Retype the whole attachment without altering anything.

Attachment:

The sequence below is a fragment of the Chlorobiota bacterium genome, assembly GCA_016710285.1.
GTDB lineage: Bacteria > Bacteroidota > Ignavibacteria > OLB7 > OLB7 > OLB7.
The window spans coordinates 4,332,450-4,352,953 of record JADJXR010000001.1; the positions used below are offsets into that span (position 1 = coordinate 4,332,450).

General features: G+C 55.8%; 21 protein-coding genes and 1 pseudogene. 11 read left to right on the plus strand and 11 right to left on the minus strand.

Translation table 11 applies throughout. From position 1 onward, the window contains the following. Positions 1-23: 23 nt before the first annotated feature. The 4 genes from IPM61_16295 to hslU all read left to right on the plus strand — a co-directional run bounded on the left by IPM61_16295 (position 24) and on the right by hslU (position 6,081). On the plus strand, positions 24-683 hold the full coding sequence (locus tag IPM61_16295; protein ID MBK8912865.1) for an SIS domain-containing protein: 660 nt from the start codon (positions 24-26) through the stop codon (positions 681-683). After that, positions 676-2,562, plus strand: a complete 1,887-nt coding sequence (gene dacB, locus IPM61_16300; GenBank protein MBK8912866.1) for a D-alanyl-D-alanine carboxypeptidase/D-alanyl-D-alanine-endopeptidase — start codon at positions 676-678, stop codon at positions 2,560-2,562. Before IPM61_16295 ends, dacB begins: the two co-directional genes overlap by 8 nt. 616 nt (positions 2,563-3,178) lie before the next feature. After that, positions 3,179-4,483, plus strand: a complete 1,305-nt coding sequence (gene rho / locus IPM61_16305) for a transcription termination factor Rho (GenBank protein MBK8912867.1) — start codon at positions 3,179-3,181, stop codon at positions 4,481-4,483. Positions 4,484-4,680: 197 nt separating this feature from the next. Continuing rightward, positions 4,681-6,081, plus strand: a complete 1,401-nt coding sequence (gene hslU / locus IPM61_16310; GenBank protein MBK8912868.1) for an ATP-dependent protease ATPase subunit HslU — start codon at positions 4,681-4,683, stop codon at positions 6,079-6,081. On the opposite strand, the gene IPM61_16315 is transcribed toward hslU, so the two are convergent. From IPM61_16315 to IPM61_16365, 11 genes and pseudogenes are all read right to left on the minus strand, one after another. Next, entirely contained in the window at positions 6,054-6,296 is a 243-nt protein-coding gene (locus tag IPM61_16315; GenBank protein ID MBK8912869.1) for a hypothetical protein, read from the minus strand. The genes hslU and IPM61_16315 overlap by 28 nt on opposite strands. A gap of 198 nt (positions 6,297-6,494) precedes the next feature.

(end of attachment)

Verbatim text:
The sequence below is a fragment of the Chlorobiota bacterium genome, assembly GCA_016710285.1.
GTDB lineage: Bacteria > Bacteroidota > Ignavibacteria > OLB7 > OLB7 > OLB7.
The window spans coordinates 4,332,450-4,352,953 of record JADJXR010000001.1; the positions used below are offsets into that span (position 1 = coordinate 4,332,450).

General features: G+C 55.8%; 21 protein-coding genes and 1 pseudogene. 11 read left to right on the plus strand and 11 right to left on the minus strand.

Translation table 11 applies throughout. From position 1 onward, the window contains the following. Positions 1-23: 23 nt before the first annotated feature. The 4 genes from IPM61_16295 to hslU all read left to right on the plus strand — a co-directional run bounded on the left by IPM61_16295 (position 24) and on the right by hslU (position 6,081). On the plus strand, positions 24-683 hold the full coding sequence (locus tag IPM61_16295; protein ID MBK8912865.1) for an SIS domain-containing protein: 660 nt from the start codon (positions 24-26) through the stop codon (positions 681-683). After that, positions 676-2,562, plus strand: a complete 1,887-nt coding sequence (gene dacB, locus IPM61_16300; GenBank protein MBK8912866.1) for a D-alanyl-D-alanine carboxypeptidase/D-alanyl-D-alanine-endopeptidase — start codon at positions 676-678, stop codon at positions 2,560-2,562. Before IPM61_16295 ends, dacB begins: the two co-directional genes overlap by 8 nt. 616 nt (positions 2,563-3,178) lie before the next feature. After that, positions 3,179-4,483, plus strand: a complete 1,305-nt coding sequence (gene rho / locus IPM61_16305) for a transcription termination factor Rho (GenBank protein MBK8912867.1) — start codon at positions 3,179-3,181, stop codon at positions 4,481-4,483. Positions 4,484-4,680: 197 nt separating this feature from the next. Continuing rightward, positions 4,681-6,081, plus strand: a complete 1,401-nt coding sequence (gene hslU / locus IPM61_16310; GenBank protein MBK8912868.1) for an ATP-dependent protease ATPase subunit HslU — start codon at positions 4,681-4,683, stop codon at positions 6,079-6,081. On the opposite strand, the gene IPM61_16315 is transcribed toward hslU, so the two are convergent. From IPM61_16315 to IPM61_16365, 11 genes and pseudogenes are all read right to left on the minus strand, one after another. Next, entirely contained in the window at positions 6,054-6,296 is a 243-nt protein-coding gene (locus tag IPM61_16315; GenBank protein ID MBK8912869.1) for a hypothetical protein, read from the minus strand. The genes hslU and IPM61_16315 overlap by 28 nt on opposite strands. A gap of 198 nt (positions 6,297-6,494) precedes the next feature.